June 28 2022
Tuesday Evening Update
I have received many questions about this tropical system entering the southern Caribbean Sea, mainly with the island of Aruba. I visited there many years ago and they pride their location for usually staying out of the tropical storms and hurricanes.
Those most often pass at slightly higher latitudes, but on occasion a storm can scrape the northern edge of South America. That is that case this week and there is a Tropical Storm Warning for Aruba and the rest of the ABC islands – Aruba, Bonair, and Curaçao. I have a closer look below.
At 8 PM The National Hurricane Center posted this intermediate advisory. If accurate, then with 40 mph this could be named Bonnie tonight at the 11 PM Advisory. In fact, Tropical Storm Forecast Winds are documented in this report, so it should get names. However, the forecast was for sure to happen by Wednesday.
National Hurricane Center Advisory
SUMMARY OF 800 PM AST…0000 UTC…INFORMATION
ABOUT 10 MI…15 KM E OF TRINIDAD
MAXIMUM SUSTAINED WINDS…40 MPH…65 KM/H
PRESENT MOVEMENT…W OR 280 DEGREES AT 25 MPH…40 KM/H
MINIMUM CENTRAL PRESSURE…1009 MB…29.80 INCHES
Tropical-storm-force winds extend outward up to 60 miles (95 km)
from the center. During the past several hours, there was a wind
gust of 74 mph (119 km/h) on Grenada during a severe thunderstorm.
There have also been other reports of wind gust of tropical-storm
force elsewhere across portions of the southern Windward Islands
and Trinidad and Tobago.
The estimated minimum central pressure is 1009 mb (29.80 inches).
This will be intensifying over the next few days, as it tracks towards Central America on the Nicaragua coast. What is more interesting is that it could possibly cross over and survive into the Pacific. This is opposite of how Tropical Storm Alex formed, from a system that came from the Pacific and reorganized off of the Mexico coast.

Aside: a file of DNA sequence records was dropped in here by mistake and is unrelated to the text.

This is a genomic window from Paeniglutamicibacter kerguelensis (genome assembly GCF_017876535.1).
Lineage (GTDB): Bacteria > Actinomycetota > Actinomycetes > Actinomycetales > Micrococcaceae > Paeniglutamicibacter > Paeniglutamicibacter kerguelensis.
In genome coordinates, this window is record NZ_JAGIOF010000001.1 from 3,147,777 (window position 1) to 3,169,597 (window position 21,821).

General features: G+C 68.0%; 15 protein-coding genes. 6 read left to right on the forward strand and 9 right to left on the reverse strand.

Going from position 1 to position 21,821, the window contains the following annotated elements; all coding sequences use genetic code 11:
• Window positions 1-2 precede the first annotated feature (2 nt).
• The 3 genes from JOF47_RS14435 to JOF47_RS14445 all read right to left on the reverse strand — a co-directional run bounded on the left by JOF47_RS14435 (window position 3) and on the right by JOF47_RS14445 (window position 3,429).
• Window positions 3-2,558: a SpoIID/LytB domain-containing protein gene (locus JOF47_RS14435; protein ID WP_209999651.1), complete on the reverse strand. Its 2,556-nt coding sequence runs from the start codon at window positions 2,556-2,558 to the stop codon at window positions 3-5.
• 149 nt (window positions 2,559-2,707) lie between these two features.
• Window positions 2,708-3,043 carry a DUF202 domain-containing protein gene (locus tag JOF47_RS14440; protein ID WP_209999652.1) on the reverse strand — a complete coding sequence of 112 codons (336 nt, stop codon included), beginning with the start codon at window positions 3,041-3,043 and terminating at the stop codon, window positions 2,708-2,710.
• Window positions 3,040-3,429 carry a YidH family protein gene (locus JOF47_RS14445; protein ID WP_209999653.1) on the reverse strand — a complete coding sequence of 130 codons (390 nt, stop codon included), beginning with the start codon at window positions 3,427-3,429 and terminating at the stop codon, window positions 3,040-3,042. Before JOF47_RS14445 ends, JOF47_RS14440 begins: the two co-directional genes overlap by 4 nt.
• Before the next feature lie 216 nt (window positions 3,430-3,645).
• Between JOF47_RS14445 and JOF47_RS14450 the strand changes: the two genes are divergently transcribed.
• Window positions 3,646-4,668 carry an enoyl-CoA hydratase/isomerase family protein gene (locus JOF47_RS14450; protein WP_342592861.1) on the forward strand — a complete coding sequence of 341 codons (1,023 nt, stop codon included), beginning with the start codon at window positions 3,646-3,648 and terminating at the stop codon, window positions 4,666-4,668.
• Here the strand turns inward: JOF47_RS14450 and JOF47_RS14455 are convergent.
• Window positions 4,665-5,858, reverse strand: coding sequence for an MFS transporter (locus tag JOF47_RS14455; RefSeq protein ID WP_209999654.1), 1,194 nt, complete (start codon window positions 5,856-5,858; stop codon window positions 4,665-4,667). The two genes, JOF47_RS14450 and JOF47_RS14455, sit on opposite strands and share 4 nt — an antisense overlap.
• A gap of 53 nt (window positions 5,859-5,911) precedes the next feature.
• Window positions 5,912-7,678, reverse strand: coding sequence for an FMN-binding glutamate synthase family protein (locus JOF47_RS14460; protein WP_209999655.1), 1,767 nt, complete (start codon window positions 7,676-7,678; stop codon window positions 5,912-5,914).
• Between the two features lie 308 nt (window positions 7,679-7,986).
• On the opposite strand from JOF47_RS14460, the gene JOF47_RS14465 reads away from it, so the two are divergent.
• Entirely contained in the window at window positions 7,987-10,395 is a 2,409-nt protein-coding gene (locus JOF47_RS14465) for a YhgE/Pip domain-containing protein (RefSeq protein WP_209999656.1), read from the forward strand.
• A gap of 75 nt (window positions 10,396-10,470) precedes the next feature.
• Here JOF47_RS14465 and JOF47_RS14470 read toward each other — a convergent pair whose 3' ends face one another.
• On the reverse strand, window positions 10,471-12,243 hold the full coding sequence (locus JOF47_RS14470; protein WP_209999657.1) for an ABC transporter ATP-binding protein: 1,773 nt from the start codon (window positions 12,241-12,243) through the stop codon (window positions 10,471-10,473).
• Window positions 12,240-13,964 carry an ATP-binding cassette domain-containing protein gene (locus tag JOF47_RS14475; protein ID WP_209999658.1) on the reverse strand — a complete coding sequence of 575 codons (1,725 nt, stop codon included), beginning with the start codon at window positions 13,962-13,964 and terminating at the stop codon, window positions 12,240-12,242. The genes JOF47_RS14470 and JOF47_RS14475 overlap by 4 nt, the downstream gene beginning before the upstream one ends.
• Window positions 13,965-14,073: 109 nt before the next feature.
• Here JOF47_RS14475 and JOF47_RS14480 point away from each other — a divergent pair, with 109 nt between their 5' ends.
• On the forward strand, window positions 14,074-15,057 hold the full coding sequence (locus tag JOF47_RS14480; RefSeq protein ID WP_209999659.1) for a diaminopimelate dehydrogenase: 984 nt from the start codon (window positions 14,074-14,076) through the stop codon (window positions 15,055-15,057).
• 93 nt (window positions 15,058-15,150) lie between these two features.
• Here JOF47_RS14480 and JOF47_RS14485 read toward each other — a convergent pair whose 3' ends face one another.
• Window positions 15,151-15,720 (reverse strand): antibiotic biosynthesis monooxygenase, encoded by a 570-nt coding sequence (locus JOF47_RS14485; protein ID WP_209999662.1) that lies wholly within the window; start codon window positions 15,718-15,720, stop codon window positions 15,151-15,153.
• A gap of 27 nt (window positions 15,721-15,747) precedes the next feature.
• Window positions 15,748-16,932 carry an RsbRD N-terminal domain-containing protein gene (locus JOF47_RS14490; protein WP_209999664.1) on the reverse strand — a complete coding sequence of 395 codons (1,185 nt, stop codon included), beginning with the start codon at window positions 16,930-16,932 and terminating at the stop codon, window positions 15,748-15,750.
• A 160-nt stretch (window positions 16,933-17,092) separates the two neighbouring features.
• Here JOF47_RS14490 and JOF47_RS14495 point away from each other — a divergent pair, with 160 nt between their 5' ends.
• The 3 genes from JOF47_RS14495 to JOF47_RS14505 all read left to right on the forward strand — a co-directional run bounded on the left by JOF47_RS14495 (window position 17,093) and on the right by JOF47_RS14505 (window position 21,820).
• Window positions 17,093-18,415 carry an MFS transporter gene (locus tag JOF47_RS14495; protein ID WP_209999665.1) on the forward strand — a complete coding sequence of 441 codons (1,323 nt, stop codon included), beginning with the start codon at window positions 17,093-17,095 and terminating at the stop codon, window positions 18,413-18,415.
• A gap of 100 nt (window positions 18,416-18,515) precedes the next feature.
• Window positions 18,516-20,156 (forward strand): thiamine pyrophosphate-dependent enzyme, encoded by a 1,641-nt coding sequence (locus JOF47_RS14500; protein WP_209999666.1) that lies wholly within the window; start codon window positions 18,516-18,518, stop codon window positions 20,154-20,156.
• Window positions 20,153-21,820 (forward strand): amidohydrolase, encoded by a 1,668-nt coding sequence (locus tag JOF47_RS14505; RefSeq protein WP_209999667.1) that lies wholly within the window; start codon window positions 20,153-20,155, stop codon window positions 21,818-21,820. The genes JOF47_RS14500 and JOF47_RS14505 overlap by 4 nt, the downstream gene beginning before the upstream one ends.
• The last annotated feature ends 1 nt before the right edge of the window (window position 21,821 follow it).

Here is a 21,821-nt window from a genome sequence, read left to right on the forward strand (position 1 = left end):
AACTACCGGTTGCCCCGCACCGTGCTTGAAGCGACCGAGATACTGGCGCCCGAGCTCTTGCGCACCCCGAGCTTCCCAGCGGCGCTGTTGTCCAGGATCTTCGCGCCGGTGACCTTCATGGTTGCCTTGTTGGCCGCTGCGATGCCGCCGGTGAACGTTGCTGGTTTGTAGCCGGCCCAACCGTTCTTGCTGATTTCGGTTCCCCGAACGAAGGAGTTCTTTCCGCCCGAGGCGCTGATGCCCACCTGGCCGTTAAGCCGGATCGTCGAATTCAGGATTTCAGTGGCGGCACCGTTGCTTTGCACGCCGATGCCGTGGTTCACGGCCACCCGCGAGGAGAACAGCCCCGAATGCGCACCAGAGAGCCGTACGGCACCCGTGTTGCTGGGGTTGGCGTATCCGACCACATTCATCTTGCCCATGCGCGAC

Satellite Loop: Gulf of Mexico and Caribbean Sea
Our system in question is over the lower right of the loop.
The general consensus of the computer model guidance shows this tracking nearly due west. So, no threat to the US and skirting the northern coast of South America then into Central America.
I’ve highlighted the track and timings, along with suggested wind speed. It is expected to be upgraded to a Tropical Storm and named Bonnie on Wednesday. Then maintain a moderate tropical storm intensity, then become a hurricane by Friday when it approaches landfall on the coast of Nicaragua.
Even Closer Look
A Tropical Storm Warning is in place for the ABC Islands (Aruba, Bonair, and Curaçao). Winds may be between 50 and 63 mph. The likely pass will be south of Aruba, but over the tip of Venezuela around 2 AM Thursday (Atlantic Time). This is such a quick mover, that most of the storm will be gone at or just after sunrise.. passing on to the west.
National Hurricane Center Advisory
A Tropical Storm Warning is in effect for…
* Trinidad and Tobago
* Grenada and its dependencies
* Islas de Margarita, Coche and Cubagua
This is a developing storm, but should remain below hurricane intensity. The hotels are designed to withstand at Category 3 storm, so anyone there should be OK. Anyone flying out Wednesday or Thursday however may get postposed.
But this is a quick mover, and will be long gone by later on Thursday and into the long weekend.
Revisit Tropical Storm Alex
Hurricane Season Forecast: June 1 Through November 30
NOAA 2022 Hurricane Forecast- Above Normal Again
Forecast From Colorado State University
Atlantic Hurricane Forecast
NOAA Study: Reducing Air Pollution INCREASED Tropical Storms
Atlantic Tropical History: Maps of Origin Regions Every 10 Days
Recent Storm Reports
May 22 Hail And Wind Damage
May 16 Large Hail Videos And Storm Tracking Map
*Disclaimer due to frequent questions:
I am aware there are some spelling and grammar typos. I have made a few public statements over the years, but if you are new here you may have missed it:
I have dyslexia, and found out at my second year at Cornell. I didn’t stop me from getting my meteorology degree, and being first to get the AMS CBM in the Baltimore/Washington region.
I do miss my mistakes in my own proofreading. The autocorrect spell check on my computer sometimes does an injustice to make it worse.
All of the maps and information are accurate. The ‘wordy’ stuff can get sticky.
There is no editor that can check my work when I need it and have it ready to send out in a newsworthy timeline.
I accept this and perhaps proves what you read is really from me…
It’s part of my charm.
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